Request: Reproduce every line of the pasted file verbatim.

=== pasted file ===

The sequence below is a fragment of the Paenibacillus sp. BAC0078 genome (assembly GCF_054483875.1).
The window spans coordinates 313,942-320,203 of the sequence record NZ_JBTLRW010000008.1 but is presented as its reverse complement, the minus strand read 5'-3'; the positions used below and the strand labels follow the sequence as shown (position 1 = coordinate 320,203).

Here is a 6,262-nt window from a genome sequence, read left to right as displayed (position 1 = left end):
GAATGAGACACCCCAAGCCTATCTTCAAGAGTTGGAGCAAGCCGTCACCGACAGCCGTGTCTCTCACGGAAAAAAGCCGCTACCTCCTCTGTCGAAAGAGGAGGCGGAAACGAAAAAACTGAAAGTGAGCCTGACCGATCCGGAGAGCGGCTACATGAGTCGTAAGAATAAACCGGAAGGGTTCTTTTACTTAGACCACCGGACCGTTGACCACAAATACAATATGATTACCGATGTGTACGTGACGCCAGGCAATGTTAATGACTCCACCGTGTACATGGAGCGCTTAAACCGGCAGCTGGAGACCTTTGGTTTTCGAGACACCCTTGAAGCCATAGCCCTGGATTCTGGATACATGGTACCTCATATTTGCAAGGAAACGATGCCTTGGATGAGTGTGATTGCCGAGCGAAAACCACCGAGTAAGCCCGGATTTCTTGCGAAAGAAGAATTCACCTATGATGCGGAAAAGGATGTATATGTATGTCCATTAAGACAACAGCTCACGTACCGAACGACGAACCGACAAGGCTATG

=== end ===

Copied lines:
The sequence below is a fragment of the Paenibacillus sp. BAC0078 genome (assembly GCF_054483875.1).
The window spans coordinates 313,942-320,203 of the sequence record NZ_JBTLRW010000008.1 but is presented as its reverse complement, the minus strand read 5'-3'; the positions used below and the strand labels follow the sequence as shown (position 1 = coordinate 320,203).

Here is a 6,262-nt window from a genome sequence, read left to right as displayed (position 1 = left end):
GAATGAGACACCCCAAGCCTATCTTCAAGAGTTGGAGCAAGCCGTCACCGACAGCCGTGTCTCTCACGGAAAAAAGCCGCTACCTCCTCTGTCGAAAGAGGAGGCGGAAACGAAAAAACTGAAAGTGAGCCTGACCGATCCGGAGAGCGGCTACATGAGTCGTAAGAATAAACCGGAAGGGTTCTTTTACTTAGACCACCGGACCGTTGACCACAAATACAATATGATTACCGATGTGTACGTGACGCCAGGCAATGTTAATGACTCCACCGTGTACATGGAGCGCTTAAACCGGCAGCTGGAGACCTTTGGTTTTCGAGACACCCTTGAAGCCATAGCCCTGGATTCTGGATACATGGTACCTCATATTTGCAAGGAAACGATGCCTTGGATGAGTGTGATTGCCGAGCGAAAACCACCGAGTAAGCCCGGATTTCTTGCGAAAGAAGAATTCACCTATGATGCGGAAAAGGATGTATATGTATGTCCATTAAGACAACAGCTCACGTACCGAACGACGAACCGACAAGGCTATG